I’m always hesitant to attribute a player’s success to something as nebulous as willpower or #want, but it’s hard to ignore the large impact his work ethic and reputation as a fitness freak have likely had on his age defiance. His offseason regimen reportedly consists of Brazilian jiu-jitsu, a hyperbaric chamber, and a gluten-free diet, among other things, and has only intensified with age. The results of his efforts speak for themselves: he hit the DL three times in his early days as a part-time player, but has added just two brief trips since becoming Raúl 2.0 well over a decade ago. Age will eventually catch up to Ibañez, of course, but his career path has defied all the norms up to this point. Who’s to say it can’t continue for another year?
So, then, back to the lineup we go. If we put Ibañez’s more bullish projection (.304 OBP/.416 SLG) into the simulator—Oliver thinks he’s about to turn into Yuniesky Betancourt (.286/.367), which seems unfair given his history—and hit him in the six spot4, it churns out an optimal return of 4.89 runs, or 4.60 adjusted. That’s better than with Trumbo in 2013, and slightly better than with Average Joe in 2014. And that’s presuming everyone sans Ibañez hits just the lower end on his projection. (Even with Ibañez’s lesser projection, the lineup still gets to 2013’s 4.52 runs per game.)
As a thought experiment, let’s throw J.B. Shuck into the nine-hole as DH, push everyone else up a spot and run the simulator again. Does he help the lineup as much as Ibañez or Average Joe cleanup guy?… An optimal 4.97 runs a game! The best of the lot! I must be doing this wrong!
2) Alright, maybe rate stats and simulators aren’t your sort of thing. I know I’m skeptical of my calculations. For round two, let’s look at counting stats and see what the Halos need to accomplish to make Trumbo a distant memory:
Well, that… doesn’t really tell us anything we didn’t already know, it just puts a percentage on it. The biggest negative impact5 of Trumbo’s departure is the loss of his power, which apparently accounted for about one in every five Halo home runs over the last three years. That’s a lot of dingers to replace.
I’d love to go the lesser projections route again to decipher how many long balls the Angels need out of everyone to supplement the loss of Trumbombs, but that’s not an option this time around. Oliver’s projections are predicated on every player getting 600 plate appearances, so it’s counting totals are liable to be off considerably for bench players like Shuck and Grant Green. Therefore, we’re stuck putting our trust in Steamer, which does adjust for expected playing time.
With Ibañez removed from the equation, Steamer projects the Angels—assuming part-time roles for Shuck, Green, Andrew Romine, Collin Cowgill, Tommy Field, Luis Jimenez, and John Hester—to hit 160 home runs next season. Like Jeff surmised above, Steamer expects a lot of Trumbo’s power to be supplemented by full seasons Calhoun (15 HR) Pujols (30), and Freese (12). If the Halos are content with equaling their 2013 home run total—and Steamer ends up being on the nose—then they’ll need just a paltry four dingers from Ibañez. However, if they want to climb back up to their elite 2012 totals—187 home runs—they’ll need Ibañez to conjure up historic numbers for a second straight year.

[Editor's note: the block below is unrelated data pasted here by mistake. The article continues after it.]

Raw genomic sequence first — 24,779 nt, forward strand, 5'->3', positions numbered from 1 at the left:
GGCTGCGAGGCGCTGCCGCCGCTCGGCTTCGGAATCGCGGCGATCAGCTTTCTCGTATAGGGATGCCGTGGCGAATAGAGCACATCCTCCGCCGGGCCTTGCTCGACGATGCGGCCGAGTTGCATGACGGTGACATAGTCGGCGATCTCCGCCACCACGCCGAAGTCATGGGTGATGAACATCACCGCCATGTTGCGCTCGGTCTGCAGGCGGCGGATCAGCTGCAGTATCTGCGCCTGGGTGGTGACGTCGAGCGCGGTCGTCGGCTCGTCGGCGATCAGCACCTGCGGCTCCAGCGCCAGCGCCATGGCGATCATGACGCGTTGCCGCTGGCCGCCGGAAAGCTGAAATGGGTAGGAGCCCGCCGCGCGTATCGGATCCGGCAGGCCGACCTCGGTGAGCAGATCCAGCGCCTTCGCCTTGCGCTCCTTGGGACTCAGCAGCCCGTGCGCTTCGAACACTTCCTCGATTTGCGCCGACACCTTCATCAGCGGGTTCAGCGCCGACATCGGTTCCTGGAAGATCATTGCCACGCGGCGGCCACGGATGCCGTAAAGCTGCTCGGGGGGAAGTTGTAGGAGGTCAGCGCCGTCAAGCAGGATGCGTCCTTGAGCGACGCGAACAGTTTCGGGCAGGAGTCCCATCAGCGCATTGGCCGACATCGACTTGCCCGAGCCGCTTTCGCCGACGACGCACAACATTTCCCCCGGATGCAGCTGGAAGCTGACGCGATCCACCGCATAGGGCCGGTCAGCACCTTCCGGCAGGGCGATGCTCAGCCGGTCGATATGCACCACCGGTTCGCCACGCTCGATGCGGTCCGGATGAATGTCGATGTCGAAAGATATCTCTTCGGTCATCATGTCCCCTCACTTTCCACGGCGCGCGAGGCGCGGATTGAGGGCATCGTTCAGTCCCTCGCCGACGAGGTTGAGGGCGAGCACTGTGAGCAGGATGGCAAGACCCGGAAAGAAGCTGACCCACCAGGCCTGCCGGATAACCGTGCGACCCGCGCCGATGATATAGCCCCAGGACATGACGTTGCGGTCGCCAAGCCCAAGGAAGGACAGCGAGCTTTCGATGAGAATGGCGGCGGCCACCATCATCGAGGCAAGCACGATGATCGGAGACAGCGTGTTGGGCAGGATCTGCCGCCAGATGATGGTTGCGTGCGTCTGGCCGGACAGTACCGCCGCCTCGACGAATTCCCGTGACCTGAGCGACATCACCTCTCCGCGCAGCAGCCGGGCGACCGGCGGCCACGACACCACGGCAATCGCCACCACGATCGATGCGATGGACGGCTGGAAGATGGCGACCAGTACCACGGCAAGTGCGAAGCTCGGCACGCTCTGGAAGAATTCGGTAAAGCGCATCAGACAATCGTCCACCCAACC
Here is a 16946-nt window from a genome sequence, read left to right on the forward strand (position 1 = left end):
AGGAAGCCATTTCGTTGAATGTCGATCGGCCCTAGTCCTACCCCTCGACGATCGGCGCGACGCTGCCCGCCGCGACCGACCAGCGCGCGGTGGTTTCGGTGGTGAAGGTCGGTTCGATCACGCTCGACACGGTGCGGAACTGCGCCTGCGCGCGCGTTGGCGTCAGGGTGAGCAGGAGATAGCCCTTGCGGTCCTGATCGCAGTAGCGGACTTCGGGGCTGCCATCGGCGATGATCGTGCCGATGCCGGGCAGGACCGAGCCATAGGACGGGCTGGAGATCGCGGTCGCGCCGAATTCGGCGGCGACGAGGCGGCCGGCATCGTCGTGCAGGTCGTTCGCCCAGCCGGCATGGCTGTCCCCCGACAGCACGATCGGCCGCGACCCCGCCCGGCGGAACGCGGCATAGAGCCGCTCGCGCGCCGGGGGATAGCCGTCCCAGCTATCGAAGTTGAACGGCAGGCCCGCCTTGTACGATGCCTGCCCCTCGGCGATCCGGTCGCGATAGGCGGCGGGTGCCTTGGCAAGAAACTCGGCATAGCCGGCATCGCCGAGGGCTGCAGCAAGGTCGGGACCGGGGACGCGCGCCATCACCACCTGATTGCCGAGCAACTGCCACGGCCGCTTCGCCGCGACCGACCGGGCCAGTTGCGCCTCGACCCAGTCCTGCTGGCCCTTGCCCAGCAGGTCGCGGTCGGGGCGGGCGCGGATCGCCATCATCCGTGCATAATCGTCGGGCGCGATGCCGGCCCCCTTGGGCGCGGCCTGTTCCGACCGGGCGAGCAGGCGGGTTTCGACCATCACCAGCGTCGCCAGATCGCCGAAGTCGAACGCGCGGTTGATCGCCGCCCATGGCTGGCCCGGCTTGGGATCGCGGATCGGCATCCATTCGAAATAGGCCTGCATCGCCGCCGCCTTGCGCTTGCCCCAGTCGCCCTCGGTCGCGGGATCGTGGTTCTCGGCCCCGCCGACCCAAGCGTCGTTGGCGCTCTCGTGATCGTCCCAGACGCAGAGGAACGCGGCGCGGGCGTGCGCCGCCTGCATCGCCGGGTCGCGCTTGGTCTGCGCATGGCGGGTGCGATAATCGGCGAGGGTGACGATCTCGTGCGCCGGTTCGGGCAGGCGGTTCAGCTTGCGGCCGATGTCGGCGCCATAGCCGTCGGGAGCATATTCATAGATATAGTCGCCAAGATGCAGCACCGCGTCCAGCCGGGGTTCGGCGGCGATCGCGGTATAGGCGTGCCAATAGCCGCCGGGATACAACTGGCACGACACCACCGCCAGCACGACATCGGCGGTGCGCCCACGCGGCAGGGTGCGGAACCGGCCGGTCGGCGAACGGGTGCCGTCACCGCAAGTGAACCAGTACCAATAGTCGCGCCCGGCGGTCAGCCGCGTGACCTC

The most homers anyone 41 or older has hit in a season is 29. Ted Williams set that mark way back in 1960, and Ibañez equaled it last year. Things get a little hairy in the power department from there. The only player to eclipse even 20 home runs at 42 or older is Barry Bonds, who hit 28 dingers in 2007 then, crazily, was forced into retirement. The next best mark is Carlton Fisk’s 18 homers in 1990 and Carl Yastrezmski’s 16 in 1982.
So, then, if the Angels want to get back to their 2012 power production, they’ll just need Ibañez to hit dingers at a Bondsian rate. That… seems unlikely. More probable is that he’ll end up somewhere in the mid-teens—Steamer projects 16 HR in 498 PA—which would put the Halos at around 175 dingers on the year. Not a league-leading total, but more than enough to make up for Trumbo’s departure.
1 Jeff’s DH solution was Efren Navarro, who I’m very much on the fence about. On the one hand, I always like to see career minor leaguers get a legitimate shot in the bigs. On the other hand, the Angels already have a lefty bat on the bench with no discernable power and decent on-base skills. His name is J.B. Shuck.
2 The only freely available projections, at the moment, are Oliver and Steamer. Your mileage may vary on their conclusions, but they’re the best we’ve got until ZiPS and PECOTA release their figures.
3 Julio Franco is the closest thing to a comp for Ibañez. Franco was actually a productive player on offense through age 46, but he only got 101 big-league plate appearances as a 42-year-old. He, Pete Rose and Sam Rice are the only guys to eclipse 300 PA at 44 or older.
4 I am presuming he’ll hit sixth and not fifth because going lefty-lefty with Josh Hamilton and Ibañez would be an absolute disaster in the late innings. It’s the kind of match-up LOOGY’s fantasize about as they sit in the bullpen 85 percent of the year.
5 We can mostly ignore runs and RBI because those are functions of opportunity more than anything else. See: 2013 Brandon Phillips.